The calculations for most financial problems in the United Kingdom are identical to the calculations for those problems in the United States — which are described in this handbook. Certain problems, however, require different calculation methods in the United Kingdom than in the United States. Refer to Appendix F for more information.
For More Solutions to Financial Problems
In addition to the specialized solutions found in Sections 12 through 16 of this handbook, many more are available in the optional hp 12c Solutions Handbook. Included are solutions to problems in lending, forecasting, pricing, statistics, savings, investment analysis, personal finance, securities, Canadian mortgages, learning curves in manufacturing, and queuing theory. A Solutions Handbook is available online (www.hp.com/calculators).
Making Financial Calculations Easy
Before you begin to read through this handbook, let’s take a look at how easy financial calculations can be with your hp 12c. While working through the examples below, don’t be concerned about learning how to use the calculator; we’ll cover that thoroughly beginning with Section 1.
Example 1: Suppose you want to ensure that you can finance your daughter’s college education 14 years from today. You expect that the cost will be about $6,000 a year ($500 a month) for 4 years. Assume she will withdraw $500 at the beginning of each month from a savings account. How much would you have to deposit into the account when she enters college if the account pays 6% annual interest compounded monthly?
This is an example of a compound interest calculation. All such problems involve at least three of the following quantities:
- n: the number of compounding periods.
- i: the interest rate per compounding period.
- PV: the present value of a compounded amount.
- PMT: the periodic payment amount.
- FV: the future value of a compounded amount.
In this particular example:
- n is 4 years × 12 periods per year = 48 periods.
- i is 6% per year ÷ 12 periods per year = 0.5% per period.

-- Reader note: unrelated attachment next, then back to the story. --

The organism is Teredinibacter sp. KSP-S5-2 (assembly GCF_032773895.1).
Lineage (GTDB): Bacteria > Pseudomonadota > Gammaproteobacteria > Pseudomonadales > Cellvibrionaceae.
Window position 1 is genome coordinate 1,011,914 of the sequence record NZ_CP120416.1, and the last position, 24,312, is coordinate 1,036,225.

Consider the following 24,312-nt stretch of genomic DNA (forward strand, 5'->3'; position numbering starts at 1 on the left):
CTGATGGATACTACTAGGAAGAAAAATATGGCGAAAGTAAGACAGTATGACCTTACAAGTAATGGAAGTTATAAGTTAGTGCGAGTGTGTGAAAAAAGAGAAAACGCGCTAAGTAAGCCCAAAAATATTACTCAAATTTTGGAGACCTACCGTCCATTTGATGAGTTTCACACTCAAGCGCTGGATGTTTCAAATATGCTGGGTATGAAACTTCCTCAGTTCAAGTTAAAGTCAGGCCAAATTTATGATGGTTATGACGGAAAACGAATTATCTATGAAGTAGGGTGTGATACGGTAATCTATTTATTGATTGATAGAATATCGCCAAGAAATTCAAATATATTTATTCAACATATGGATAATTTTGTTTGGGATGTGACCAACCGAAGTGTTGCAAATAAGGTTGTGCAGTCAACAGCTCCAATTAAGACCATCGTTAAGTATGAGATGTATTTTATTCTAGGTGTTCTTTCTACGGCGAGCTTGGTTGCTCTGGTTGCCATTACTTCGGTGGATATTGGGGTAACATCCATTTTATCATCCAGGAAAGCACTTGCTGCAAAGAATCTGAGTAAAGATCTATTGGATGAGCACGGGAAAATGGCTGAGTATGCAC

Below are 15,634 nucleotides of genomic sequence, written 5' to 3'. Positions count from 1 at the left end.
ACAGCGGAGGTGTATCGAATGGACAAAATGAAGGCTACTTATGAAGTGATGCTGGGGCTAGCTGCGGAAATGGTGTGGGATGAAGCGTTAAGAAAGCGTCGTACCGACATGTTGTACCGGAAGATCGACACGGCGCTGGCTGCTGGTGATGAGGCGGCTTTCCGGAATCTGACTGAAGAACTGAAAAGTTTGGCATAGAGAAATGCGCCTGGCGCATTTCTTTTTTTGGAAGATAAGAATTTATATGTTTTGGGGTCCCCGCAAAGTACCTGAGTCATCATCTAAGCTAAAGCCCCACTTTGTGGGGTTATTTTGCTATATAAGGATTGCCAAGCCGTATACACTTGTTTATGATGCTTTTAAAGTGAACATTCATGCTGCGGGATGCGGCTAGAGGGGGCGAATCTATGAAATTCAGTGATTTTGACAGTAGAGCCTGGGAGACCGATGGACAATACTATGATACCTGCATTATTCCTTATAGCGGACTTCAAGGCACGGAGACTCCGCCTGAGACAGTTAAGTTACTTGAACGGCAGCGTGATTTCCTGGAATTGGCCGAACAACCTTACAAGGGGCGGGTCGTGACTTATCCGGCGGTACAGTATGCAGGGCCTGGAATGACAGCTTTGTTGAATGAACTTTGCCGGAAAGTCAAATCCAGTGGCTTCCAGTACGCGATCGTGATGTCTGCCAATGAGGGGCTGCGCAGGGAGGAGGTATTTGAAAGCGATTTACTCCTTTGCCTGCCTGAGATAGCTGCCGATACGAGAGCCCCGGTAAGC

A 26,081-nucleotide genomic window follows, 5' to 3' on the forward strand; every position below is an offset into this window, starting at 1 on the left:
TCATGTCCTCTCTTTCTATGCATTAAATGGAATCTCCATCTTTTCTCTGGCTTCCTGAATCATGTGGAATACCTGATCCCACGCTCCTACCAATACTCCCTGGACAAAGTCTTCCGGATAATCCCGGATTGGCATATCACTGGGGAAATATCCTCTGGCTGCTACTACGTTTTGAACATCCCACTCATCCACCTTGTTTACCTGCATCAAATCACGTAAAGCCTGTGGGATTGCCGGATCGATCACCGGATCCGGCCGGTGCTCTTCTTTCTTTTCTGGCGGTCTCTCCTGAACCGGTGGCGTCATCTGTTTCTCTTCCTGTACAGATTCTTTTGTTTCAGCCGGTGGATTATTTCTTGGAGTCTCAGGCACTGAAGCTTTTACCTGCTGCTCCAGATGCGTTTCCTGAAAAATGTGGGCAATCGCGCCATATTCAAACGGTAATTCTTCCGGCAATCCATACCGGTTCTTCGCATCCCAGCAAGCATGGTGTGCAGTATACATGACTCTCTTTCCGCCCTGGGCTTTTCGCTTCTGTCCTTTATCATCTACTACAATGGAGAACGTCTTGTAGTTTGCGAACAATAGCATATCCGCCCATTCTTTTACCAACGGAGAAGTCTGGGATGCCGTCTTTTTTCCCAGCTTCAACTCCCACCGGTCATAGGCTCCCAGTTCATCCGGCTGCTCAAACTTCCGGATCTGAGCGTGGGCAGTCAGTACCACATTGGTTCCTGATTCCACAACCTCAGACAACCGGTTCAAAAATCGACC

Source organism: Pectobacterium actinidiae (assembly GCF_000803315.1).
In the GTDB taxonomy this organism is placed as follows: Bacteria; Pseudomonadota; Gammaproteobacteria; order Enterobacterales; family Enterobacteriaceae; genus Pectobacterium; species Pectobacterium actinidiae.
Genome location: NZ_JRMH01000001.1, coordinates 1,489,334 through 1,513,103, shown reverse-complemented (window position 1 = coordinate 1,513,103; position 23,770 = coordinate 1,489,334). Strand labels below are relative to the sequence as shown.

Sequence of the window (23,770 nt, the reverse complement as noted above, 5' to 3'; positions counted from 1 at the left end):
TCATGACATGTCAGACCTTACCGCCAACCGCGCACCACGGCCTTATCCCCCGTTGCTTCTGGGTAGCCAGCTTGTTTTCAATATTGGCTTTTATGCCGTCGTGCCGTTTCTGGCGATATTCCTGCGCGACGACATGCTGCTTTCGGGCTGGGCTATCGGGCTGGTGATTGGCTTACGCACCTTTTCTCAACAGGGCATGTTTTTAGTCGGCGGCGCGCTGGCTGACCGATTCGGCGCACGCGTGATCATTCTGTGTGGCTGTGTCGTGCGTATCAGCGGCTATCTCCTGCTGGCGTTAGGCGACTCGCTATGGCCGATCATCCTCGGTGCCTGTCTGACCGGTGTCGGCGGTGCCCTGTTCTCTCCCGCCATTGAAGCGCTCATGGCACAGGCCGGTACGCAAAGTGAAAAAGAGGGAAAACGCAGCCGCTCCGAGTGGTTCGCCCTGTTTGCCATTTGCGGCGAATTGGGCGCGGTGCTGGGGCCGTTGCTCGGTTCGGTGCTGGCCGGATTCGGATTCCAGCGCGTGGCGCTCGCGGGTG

- PV is the quantity to be calculated — the present value when the financial transaction begins.
- PMT is $500.
- FV is zero since by the time your daughter graduates she (hopefully!) will not need any more money.
To begin, turn the calculator on by pressing the; key. Then, press the keys shown in the Keystrokes column below.*
Making Financial Calculations Easy
Note: A battery symbol (¼) shown in the lower-left corner of the display when the calculator is on signifies that the available battery power is nearly exhausted. To install new batteries, refer to Appendix E.
The calendar functions and nearly all of the financial functions take some time to produce an answer. (This is typically just a few seconds, but the ¼, !, L, and S functions could require a half-minute or more.) During these calculations, the word running flashes in the display to let you know that the calculator is running.
Power On and Off To begin using your hp 12c, press; the key*. Pressing; again turns the calculator off. If not manually turned off, the calculator will turn off automatically 8 to 17 minutes after it was last used.
Low-Power Indication A battery symbol (¼) shown in the upper-left corner of the display when the calculator is on signifies that the available battery power is nearly exhausted. To replace the batteries, refer to Appendix E.
The Keyboard Many keys on the hp 12c perform two or even three functions. The primary function of a key is indicated by the characters printed in white on the upper face of the key. The alternate function(s) of a key is indicated by the characters printed in gold above the key and the characters printed in blue on the lower face of the key.